WASHINGTON, D.C.—Today, the U.S. House of Representatives passed an expansive tax package that will make permanent improvements to the Earned Income Tax Credit (EITC) and the Child Tax Credit (CTC) enacted in 2009. Together, the EITC and CTC help to dramatically reduce poverty levels for Latino families each year. NCLR (National Council of La Raza) applauds lawmakers for their efforts to make sure that hardworking low-income families can get needed tax relief. Alone, these changes would represent a laudable win for the Latino community; however, some lawmakers in Congress were still determined to use this opportunity to target immigrants and included restrictive language in the agreement that NCLR doesn’t support.
“The expansions to the EITC and CTC in 2009 have since helped millions of working families make ends meet. Congress making these expansions permanent now is an important step for our community. We are pleased that lawmakers recognized the proven success of both anti-poverty programs and chose to act,” said Janet Murguía, President and CEO of NCLR. “Investing in measures that reward hard work is the key to building a healthier, more robust workforce that can strengthen our economy.”
The EITC amounts to as much as $6,143 per family, while the CTC can add up to $1,000 per child. Only people who are working are eligible for these programs, which are especially valuable for Latino workers, more than 40 percent of whom earn poverty-level wages.
Congressional action on the EITC and CTC is a result of the hard work and commitment of NCLR Affiliates and partner organizations in the business and progressive communities. Following countless letters, local events, op-eds, and a national poll, lawmakers responded to the advocacy efforts of Latinos across the country, who showed overwhelming support (91 percent) for making improvements to the EITC and CTC permanent without delay.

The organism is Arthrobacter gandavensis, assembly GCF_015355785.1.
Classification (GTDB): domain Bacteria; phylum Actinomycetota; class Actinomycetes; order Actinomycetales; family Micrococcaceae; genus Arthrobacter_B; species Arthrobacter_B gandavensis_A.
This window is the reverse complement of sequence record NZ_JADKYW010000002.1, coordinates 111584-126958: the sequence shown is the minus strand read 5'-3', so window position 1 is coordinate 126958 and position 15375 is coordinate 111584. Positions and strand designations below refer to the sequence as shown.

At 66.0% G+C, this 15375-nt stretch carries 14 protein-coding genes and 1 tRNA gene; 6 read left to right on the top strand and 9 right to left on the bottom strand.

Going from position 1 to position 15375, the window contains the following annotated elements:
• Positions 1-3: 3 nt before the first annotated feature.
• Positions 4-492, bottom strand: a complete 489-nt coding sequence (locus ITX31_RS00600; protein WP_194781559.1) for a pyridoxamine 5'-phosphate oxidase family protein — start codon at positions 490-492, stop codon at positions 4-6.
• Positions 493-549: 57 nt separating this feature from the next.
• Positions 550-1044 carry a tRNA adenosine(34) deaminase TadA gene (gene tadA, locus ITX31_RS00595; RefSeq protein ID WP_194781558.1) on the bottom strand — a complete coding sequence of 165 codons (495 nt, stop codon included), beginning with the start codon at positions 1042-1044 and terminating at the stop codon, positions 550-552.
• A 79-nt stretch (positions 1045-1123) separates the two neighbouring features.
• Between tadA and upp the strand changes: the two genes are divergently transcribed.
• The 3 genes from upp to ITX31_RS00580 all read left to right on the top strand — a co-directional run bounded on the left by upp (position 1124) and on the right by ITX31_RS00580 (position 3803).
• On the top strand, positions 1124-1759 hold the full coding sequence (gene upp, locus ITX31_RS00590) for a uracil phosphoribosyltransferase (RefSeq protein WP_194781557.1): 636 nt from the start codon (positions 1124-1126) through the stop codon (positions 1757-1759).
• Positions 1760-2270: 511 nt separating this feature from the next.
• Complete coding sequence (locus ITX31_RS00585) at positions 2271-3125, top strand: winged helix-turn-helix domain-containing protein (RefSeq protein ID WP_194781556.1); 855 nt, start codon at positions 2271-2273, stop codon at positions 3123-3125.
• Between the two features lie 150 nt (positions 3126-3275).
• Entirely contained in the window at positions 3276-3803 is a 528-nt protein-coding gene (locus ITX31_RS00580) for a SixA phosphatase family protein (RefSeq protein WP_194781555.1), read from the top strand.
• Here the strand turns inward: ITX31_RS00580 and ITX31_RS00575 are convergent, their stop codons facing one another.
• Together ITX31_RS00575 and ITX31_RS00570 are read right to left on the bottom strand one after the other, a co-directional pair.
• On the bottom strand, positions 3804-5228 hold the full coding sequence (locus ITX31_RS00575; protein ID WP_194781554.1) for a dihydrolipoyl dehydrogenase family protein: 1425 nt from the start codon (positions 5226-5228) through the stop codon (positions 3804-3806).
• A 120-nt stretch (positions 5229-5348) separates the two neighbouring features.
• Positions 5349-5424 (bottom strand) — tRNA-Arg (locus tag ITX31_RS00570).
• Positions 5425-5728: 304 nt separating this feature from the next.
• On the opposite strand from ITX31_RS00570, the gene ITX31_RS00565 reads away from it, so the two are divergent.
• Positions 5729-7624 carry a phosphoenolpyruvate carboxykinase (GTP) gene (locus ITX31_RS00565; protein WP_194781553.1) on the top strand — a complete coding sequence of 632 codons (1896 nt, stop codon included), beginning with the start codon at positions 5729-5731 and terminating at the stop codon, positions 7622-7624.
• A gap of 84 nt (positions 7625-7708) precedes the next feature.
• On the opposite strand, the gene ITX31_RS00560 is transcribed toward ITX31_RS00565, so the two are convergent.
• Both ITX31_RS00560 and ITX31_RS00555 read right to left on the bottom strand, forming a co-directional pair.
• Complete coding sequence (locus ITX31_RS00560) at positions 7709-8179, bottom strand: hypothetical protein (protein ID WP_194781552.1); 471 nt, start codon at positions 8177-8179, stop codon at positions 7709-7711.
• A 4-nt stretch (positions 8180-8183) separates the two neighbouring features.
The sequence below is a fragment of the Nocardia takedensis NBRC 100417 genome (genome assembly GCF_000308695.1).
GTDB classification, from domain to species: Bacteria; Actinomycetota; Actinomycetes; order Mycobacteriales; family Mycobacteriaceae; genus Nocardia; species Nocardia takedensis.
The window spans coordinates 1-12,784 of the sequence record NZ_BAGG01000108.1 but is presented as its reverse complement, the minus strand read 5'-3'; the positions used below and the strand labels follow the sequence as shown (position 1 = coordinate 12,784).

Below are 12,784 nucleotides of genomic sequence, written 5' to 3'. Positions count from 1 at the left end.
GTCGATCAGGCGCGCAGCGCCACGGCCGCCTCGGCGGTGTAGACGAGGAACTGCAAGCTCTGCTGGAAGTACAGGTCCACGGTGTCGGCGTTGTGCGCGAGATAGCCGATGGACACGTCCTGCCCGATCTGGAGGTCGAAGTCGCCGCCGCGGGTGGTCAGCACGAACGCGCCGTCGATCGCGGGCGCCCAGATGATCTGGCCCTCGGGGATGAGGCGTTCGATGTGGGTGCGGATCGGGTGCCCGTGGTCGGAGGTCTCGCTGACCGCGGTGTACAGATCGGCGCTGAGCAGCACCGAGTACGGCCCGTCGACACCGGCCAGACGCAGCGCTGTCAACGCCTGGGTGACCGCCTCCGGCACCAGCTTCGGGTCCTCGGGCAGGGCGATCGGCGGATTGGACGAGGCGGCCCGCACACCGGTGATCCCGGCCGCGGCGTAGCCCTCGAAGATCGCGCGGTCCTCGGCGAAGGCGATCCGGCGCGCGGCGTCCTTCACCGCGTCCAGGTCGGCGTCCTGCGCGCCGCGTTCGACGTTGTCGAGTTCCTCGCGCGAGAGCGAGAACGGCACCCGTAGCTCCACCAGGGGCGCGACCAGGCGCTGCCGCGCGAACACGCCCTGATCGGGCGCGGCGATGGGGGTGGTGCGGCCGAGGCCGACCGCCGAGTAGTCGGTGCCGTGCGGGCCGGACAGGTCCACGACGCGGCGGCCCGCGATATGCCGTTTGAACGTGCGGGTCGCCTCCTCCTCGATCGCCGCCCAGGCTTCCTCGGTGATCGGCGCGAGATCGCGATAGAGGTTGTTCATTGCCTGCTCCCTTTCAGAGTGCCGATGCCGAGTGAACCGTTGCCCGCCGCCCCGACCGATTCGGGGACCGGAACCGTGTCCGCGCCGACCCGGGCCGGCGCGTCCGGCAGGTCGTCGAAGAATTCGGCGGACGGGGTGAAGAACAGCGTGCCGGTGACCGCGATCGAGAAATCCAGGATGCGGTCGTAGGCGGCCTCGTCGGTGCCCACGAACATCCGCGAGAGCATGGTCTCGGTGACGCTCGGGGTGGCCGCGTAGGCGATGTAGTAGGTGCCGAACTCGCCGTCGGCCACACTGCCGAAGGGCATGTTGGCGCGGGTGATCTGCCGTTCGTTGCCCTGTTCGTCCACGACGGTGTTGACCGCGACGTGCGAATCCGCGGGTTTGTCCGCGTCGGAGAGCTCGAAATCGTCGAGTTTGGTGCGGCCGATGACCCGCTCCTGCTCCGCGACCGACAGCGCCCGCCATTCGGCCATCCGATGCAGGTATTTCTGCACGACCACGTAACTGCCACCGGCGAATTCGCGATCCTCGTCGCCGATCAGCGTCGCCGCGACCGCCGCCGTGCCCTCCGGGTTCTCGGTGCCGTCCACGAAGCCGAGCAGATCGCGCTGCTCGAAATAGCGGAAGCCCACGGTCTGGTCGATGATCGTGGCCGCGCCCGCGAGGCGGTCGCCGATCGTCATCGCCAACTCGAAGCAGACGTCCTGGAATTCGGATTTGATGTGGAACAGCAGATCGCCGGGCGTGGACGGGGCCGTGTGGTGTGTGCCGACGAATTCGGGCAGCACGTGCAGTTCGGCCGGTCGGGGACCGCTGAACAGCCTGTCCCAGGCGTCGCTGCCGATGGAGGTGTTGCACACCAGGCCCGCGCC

Unfortunately, some lawmakers cannot pass up an opportunity to attach anti-immigrant language to any measure and did so once again. The agreement will single out immigrant taxpayers specifically and bar millions who receive a Social Security number or Individual Taxpayer Identification Number (ITIN) from accessing these vital tax credits in the future. Additionally, it will create potentially significant barriers for immigrants who file taxes using an ITIN.
“The House of Representatives took an important step today and millions of American working families will benefit. We are thankful for that. But Congress has once again singled out immigrant families for restrictions in legislation that has nothing to do with immigration policy. We cannot allow our community to continue to be targeted this way,” Murguía added.
Looking ahead, NCLR is committed to working with Congress and the administration to make sure that these restrictions do not harm children that tax credits do not lose their value due to inflation, and that childless low-wage workers may benefit in the future.
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